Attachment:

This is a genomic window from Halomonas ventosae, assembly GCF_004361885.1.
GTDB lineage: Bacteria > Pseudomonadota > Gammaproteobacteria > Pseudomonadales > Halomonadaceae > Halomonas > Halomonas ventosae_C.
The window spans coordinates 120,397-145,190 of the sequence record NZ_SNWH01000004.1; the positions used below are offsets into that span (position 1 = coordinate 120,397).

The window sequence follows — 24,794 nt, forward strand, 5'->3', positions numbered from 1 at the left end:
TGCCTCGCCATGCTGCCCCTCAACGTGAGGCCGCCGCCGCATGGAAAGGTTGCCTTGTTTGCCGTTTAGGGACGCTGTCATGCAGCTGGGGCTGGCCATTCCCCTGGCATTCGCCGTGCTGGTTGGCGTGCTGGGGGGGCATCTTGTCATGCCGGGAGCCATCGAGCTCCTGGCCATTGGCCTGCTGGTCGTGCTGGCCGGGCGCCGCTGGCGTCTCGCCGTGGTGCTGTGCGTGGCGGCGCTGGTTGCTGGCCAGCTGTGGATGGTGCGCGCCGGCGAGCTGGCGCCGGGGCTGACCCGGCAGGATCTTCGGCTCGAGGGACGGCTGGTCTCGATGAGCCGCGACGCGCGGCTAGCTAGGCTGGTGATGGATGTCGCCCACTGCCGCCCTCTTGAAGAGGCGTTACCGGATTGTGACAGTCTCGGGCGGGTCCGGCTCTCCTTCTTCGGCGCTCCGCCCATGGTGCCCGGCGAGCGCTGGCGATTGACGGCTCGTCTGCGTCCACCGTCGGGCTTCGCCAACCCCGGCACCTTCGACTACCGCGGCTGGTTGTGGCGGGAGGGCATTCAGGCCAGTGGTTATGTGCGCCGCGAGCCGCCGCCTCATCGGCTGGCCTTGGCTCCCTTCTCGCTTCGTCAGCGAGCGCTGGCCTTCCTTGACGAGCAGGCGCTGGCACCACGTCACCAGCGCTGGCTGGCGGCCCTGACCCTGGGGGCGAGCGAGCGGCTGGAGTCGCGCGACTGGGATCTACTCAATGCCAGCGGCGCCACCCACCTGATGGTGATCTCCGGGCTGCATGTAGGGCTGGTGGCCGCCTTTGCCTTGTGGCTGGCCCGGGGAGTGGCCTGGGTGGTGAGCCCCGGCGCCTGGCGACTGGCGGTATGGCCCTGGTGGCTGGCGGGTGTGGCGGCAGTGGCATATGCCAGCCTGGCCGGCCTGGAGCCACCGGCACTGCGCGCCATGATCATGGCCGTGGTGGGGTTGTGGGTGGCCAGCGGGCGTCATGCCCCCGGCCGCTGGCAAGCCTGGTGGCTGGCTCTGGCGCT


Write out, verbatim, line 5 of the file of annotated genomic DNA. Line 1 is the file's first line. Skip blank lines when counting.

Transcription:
TGCCTCGCCATGCTGCCCCTCAACGTGAGGCCGCCGCCGCATGGAAAGGTTGCCTTGTTTGCCGTTTAGGGACGCTGTCATGCAGCTGGGGCTGGCCATTCCCCTGGCATTCGCCGTGCTGGTTGGCGTGCTGGGGGGGCATCTTGTCATGCCGGGAGCCATCGAGCTCCTGGCCATTGGCCTGCTGGTCGTGCTGGCCGGGCGCCGCTGGCGTCTCGCCGTGGTGCTGTGCGTGGCGGCGCTGGTTGCTGGCCAGCTGTGGATGGTGCGCGCCGGCGAGCTGGCGCCGGGGCTGACCCGGCAGGATCTTCGGCTCGAGGGACGGCTGGTCTCGATGAGCCGCGACGCGCGGCTAGCTAGGCTGGTGATGGATGTCGCCCACTGCCGCCCTCTTGAAGAGGCGTTACCGGATTGTGACAGTCTCGGGCGGGTCCGGCTCTCCTTCTTCGGCGCTCCGCCCATGGTGCCCGGCGAGCGCTGGCGATTGACGGCTCGTCTGCGTCCACCGTCGGGCTTCGCCAACCCCGGCACCTTCGACTACCGCGGCTGGTTGTGGCGGGAGGGCATTCAGGCCAGTGGTTATGTGCGCCGCGAGCCGCCGCCTCATCGGCTGGCCTTGGCTCCCTTCTCGCTTCGTCAGCGAGCGCTGGCCTTCCTTGACGAGCAGGCGCTGGCACCACGTCACCAGCGCTGGCTGGCGGCCCTGACCCTGGGGGCGAGCGAGCGGCTGGAGTCGCGCGACTGGGATCTACTCAATGCCAGCGGCGCCACCCACCTGATGGTGATCTCCGGGCTGCATGTAGGGCTGGTGGCCGCCTTTGCCTTGTGGCTGGCCCGGGGAGTGGCCTGGGTGGTGAGCCCCGGCGCCTGGCGACTGGCGGTATGGCCCTGGTGGCTGGCGGGTGTGGCGGCAGTGGCATATGCCAGCCTGGCCGGCCTGGAGCCACCGGCACTGCGCGCCATGATCATGGCCGTGGTGGGGTTGTGGGTGGCCAGCGGGCGTCATGCCCCCGGCCGCTGGCAAGCCTGGTGGCTGGCTCTGGCGCT